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Kaspersky ends all EU work following ban

(Image credit: Image Credit: Alexxsun)

Following an EU statement that referred to its security software as malicious, Kaspersky has frozen all cyber security collaborations with European agencies and organisations.

A recently released EU cyber security report called for a comprehensive review of all IT software, infrastructure and equipment used by member states in order to halt the unprecedented threat of politically motivated, state-sponsored cyber attacks.

A proposal in the report that was adopted on June 13 also called for a ban on software products that have been confirmed as malicious. Kaspersky Lab was the only security company mentioned specifically by name in the report.

The EU's motion is following in the steps of the US, which has banned all Kaspersky products from use within government offices over the firm's alleged ties to the Russian government.

Kaspersky Lab responded to the accusation by calling it untrue and saying that it showed a distinct lack of respect after the company has spent 20 years protecting the EU from cyber threats. The company's CEO Eugene Kaspersky then announced that it would halt all collaborative efforts with EU cyber crime agencies via Twitter, saying:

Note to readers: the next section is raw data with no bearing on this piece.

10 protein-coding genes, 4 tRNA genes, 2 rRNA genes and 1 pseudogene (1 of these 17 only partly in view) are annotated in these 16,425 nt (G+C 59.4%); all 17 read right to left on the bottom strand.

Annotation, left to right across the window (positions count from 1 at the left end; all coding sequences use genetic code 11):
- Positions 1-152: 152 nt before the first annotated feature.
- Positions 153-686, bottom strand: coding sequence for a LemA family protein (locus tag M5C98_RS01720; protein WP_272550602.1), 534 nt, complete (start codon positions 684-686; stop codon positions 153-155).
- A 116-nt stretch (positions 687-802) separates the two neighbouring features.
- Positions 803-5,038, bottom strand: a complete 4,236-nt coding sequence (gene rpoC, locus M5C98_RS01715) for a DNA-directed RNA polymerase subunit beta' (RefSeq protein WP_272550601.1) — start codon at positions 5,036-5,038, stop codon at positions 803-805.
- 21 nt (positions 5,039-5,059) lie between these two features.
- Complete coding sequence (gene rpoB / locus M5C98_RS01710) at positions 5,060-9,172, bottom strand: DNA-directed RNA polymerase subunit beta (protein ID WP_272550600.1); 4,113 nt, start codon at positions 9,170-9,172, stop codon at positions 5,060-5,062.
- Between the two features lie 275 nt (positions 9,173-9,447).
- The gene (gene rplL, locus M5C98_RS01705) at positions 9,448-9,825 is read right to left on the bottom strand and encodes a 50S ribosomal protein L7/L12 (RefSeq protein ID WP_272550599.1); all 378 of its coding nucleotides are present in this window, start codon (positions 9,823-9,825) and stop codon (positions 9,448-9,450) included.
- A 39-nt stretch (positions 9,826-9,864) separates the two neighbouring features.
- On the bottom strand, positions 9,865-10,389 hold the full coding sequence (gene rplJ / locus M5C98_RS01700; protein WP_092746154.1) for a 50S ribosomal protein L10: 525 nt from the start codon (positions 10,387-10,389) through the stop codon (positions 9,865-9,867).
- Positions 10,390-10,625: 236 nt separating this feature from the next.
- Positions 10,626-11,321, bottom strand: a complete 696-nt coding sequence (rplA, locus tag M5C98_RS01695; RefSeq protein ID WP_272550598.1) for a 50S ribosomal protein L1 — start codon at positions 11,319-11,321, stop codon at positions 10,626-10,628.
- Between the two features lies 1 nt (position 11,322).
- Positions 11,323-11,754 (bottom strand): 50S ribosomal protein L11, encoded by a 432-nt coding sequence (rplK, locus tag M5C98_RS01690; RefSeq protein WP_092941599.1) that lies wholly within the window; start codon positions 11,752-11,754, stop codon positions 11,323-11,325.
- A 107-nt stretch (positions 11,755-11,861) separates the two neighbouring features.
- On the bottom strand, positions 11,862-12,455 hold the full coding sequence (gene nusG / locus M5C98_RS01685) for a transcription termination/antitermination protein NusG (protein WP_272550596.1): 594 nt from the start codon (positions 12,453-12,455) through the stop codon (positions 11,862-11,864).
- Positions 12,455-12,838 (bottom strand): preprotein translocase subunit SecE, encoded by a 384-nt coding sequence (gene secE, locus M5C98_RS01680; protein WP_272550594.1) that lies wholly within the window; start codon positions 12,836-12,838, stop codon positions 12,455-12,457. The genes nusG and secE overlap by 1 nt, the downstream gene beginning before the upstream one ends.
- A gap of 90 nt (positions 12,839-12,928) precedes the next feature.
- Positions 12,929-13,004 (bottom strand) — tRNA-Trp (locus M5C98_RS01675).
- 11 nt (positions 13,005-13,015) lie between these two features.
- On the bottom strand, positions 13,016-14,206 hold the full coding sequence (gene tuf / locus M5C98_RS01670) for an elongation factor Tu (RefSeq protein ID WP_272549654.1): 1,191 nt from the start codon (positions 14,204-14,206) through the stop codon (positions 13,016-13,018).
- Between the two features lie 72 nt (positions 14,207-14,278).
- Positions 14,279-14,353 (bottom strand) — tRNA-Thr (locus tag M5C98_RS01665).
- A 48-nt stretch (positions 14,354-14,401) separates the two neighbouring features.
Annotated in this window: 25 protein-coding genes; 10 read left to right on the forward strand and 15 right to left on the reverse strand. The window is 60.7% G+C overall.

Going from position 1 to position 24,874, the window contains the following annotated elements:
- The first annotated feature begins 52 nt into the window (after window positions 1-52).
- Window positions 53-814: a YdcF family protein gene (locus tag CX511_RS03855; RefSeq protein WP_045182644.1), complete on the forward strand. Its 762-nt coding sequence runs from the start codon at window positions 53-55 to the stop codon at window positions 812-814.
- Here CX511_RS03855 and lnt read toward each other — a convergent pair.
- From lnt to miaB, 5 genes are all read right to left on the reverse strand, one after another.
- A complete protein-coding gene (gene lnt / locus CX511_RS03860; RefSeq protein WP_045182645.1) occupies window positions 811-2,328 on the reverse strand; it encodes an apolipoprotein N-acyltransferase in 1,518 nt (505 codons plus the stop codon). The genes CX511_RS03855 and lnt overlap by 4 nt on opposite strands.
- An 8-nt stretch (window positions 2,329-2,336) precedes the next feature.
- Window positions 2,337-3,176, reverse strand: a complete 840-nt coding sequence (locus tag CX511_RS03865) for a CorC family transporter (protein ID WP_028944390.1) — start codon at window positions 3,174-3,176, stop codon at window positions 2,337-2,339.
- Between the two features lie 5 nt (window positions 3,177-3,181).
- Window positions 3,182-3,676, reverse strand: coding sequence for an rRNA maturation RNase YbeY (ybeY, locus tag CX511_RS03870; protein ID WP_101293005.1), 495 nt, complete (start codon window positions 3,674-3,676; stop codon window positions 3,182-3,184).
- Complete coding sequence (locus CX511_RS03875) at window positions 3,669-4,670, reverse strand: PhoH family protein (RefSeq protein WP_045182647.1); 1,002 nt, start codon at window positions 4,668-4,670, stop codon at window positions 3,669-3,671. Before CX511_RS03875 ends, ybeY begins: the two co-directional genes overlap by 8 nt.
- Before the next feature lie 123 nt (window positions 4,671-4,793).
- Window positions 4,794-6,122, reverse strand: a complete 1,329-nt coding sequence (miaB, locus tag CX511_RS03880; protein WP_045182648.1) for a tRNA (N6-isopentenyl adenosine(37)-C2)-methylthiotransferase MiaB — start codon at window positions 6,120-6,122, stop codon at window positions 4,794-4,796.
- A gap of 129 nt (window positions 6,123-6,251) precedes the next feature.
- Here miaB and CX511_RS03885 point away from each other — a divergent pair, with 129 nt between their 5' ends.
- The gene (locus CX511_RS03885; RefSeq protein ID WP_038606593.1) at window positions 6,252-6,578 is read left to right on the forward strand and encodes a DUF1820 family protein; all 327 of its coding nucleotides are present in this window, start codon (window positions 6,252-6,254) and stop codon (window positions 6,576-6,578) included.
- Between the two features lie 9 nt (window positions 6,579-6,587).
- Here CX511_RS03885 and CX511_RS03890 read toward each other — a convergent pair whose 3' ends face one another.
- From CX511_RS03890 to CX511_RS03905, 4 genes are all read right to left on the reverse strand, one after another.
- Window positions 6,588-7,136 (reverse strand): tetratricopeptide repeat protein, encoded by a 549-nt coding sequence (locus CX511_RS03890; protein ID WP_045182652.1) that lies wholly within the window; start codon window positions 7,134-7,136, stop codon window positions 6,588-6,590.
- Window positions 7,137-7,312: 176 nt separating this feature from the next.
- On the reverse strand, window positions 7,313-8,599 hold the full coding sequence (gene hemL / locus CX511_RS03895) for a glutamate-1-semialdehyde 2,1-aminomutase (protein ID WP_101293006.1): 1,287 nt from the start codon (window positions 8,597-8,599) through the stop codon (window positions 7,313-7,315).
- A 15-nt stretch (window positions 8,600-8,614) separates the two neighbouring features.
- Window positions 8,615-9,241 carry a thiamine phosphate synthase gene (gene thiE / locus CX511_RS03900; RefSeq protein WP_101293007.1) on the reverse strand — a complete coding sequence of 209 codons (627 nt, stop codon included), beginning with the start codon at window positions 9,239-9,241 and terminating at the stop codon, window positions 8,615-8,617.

"We have protected the EU for 20 years working with law enforcement leading to multiple arrests of cybercriminals. Based upon today's decision from the EU Parliament, we are forced to freeze our cooperation with orgs including @Europol & #NoMoreRansom.”

Eugene Kaspersky went on to argue that the EU's stance helped to encourage cyber crime across its member states and that the company would not work alongside EU cyber crime agencies until the motion is withdrawn.

The feud between the EU and Kaspersky comes just a month after the company announced it would move user data from Russia to Switzerland to increase transparency. 

Image Credit: Alexxsun

Anthony Spadafora
Anthony Spadafora

After getting his start at ITProPortal and then working with the TechRadar Pro team for the last several years, Anthony is now the security and networking editor at Tom’s Guide where he covers everything from data breaches to how to cover your whole home or business with Wi-Fi. When not writing, you can find him tinkering with PCs and game consoles, managing cables and upgrading his smart home.